When someone dies, it is essential that the executor makes any final payments and cancels all services, including utilities, in the process of settling the estate. Keeping utilities in a deceased person’s name is fine to do for a few months while the estate is resolved, but utilities should be canceled or transferred to another name as soon as possible. Identity theft and fraud laws protect the deceased and the utility companies, but you shouldn’t have to worry about facing charges unless you intentionally keep utilities in the deceased person’s name to avoid paying for those services. Below, we have the details of the laws that apply in these cases and the steps you should take when handling utility bills as an executor.
Is It Illegal to Keep Utilities in Deceased Person’s Name?
It is illegal to keep utilities like water, gas, and electricity in a deceased person’s name if you do so to intentionally deceive the utility company. Identity theft and fraud laws can apply in these instances, to protect the deceased and the utility companies, though any legal action will require proof that your actions were ill-intentioned. (The details of each state’s identity theft statutes are available from the National Conference of State Legislatures.) Keeping utilities in a deceased person’s name may constitute fraud if you continue using the services but don’t pay for them, for example; the utility company may say that you are using the deceased’s name to defraud the company of the fees it’s owed.
Utilities should be either canceled or transferred to another person’s name — the name of a surviving relative, new homeowner, or new renter. The time frame for shutting off or transferring utilities may vary by state or even by the utility company, if there is a set time frame at all. Generally, it’s best to update the accounts as soon as possible, but it is usually okay to keep utilities in a deceased person’s name for a few months while sorting out the estate or preparing the property for sale, as long as the executor pays any incoming and final utility bills on behalf of the deceased.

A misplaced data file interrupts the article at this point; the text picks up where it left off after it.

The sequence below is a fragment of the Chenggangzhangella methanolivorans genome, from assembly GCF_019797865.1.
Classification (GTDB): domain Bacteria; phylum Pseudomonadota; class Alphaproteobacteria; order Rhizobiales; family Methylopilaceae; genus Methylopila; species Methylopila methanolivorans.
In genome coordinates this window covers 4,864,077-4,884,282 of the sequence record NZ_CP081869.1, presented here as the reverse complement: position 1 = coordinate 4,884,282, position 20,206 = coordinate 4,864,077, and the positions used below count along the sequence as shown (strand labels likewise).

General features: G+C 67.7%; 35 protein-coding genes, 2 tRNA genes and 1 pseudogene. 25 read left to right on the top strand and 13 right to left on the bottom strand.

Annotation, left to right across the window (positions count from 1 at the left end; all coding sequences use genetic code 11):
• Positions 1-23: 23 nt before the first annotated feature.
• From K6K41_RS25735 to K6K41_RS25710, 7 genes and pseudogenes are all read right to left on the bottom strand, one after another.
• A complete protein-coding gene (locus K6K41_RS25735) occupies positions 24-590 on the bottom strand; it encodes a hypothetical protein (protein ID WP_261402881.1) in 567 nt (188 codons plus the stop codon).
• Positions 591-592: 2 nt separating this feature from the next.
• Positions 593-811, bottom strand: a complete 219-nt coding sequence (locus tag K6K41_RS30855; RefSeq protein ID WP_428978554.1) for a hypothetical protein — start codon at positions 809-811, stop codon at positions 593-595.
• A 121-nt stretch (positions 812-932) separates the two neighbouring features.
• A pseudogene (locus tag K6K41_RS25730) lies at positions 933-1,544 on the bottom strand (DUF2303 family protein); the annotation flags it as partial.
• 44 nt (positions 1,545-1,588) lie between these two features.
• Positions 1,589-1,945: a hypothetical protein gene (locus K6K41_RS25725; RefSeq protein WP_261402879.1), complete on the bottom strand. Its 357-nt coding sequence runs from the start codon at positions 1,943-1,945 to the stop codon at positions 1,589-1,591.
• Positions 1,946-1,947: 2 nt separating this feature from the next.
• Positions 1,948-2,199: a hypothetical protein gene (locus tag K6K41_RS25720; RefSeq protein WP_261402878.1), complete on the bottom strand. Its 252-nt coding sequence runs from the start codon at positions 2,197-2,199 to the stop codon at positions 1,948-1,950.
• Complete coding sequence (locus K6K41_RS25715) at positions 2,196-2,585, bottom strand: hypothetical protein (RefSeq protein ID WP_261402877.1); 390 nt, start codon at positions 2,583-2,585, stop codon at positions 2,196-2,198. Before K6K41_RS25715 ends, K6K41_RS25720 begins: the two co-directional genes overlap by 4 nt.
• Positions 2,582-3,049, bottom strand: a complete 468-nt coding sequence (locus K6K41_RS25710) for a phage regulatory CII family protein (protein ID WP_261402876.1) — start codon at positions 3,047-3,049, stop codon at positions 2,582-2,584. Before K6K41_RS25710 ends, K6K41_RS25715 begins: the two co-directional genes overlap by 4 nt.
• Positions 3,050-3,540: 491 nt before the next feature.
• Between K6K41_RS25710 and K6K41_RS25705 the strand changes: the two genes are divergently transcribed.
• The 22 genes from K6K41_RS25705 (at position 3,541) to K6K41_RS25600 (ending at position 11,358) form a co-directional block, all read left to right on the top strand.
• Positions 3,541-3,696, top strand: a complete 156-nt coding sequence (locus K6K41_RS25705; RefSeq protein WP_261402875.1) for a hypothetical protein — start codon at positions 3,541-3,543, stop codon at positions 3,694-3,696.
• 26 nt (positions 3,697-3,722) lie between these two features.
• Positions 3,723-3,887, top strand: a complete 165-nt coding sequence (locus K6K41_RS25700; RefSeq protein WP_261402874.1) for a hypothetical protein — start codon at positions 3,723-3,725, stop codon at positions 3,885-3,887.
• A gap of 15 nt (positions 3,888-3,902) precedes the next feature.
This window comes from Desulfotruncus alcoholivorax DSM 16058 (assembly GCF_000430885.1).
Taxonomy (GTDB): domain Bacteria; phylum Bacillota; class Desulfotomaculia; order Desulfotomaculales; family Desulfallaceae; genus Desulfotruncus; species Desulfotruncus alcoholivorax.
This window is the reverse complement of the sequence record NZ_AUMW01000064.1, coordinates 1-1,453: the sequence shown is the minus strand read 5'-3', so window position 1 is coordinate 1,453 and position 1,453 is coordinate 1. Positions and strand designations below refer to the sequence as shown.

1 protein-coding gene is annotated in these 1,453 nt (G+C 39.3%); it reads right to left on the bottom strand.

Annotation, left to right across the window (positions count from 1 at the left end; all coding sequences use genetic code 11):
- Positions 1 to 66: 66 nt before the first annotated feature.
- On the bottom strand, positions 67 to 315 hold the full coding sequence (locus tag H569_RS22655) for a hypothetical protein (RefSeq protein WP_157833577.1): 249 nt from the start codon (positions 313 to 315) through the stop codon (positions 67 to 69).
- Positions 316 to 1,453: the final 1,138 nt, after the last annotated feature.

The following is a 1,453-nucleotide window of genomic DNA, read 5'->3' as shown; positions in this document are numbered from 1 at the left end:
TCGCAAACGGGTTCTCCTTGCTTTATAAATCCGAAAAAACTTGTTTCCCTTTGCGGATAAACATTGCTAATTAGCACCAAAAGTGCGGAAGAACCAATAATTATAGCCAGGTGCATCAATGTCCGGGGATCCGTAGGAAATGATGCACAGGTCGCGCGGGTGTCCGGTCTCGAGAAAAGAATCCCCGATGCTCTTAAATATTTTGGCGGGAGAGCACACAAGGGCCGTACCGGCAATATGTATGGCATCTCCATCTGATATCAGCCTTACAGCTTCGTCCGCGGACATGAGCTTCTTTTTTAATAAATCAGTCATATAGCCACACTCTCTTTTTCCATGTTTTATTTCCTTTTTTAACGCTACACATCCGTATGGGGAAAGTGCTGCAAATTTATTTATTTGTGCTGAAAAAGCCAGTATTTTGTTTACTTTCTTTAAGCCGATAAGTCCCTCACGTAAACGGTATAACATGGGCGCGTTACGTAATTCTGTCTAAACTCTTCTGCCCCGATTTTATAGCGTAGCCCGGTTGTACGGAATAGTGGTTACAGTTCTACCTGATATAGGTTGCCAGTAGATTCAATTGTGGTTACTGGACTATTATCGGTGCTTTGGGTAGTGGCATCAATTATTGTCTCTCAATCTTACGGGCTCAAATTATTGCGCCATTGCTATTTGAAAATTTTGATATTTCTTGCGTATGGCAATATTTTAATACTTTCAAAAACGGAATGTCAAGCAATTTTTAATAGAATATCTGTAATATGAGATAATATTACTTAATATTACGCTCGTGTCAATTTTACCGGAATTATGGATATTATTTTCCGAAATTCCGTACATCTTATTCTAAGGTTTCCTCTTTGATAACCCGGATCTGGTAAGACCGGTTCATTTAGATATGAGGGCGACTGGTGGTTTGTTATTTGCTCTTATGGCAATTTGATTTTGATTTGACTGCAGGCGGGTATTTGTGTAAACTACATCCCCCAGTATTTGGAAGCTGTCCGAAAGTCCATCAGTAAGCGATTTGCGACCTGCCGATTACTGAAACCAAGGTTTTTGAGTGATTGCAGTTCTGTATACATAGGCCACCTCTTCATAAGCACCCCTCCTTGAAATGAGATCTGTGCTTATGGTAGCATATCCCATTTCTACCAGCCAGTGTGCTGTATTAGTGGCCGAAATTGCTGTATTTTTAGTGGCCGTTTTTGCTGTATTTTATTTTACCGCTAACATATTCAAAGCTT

Closing the deceased’s accounts and transferring utilities is the responsibility of the estate’s executor. Contact each utility company’s customer service department to have the name on the account changed. You’ll need to provide personal information, including the account holder’s name, phone number, date of death, and Social Security number. Some companies will request a copy of the death certificate in order to transfer the account.
For answers specific to your situation or any other questions you have about settling the estate, you may want to contact a probate lawyer. Probate is the legal process of transferring a deceased person’s estate to his or her beneficiaries. Not all estate settlements require the assistance of a probate lawyer, but hiring one — even if just for legal advice, rather than formal representation — can help you navigate the estate settlement more easily.
To further protect against identity theft and fraud, be sure to close or cancel other accounts like credit card accounts, memberships, or subscriptions.
It is not illegal to keep utilities in a deceased person’s name if you only do so temporarily, while the estate is being settled. However, you may be charged with fraud or identity theft if you continue using a deceased person’s utility services in their name without making payments, intentionally withholding money from the utility company. If you are the executor of an estate, we recommend closing or transferring all utility accounts and canceling other accounts, such as credit cards and subscriptions, as soon as possible.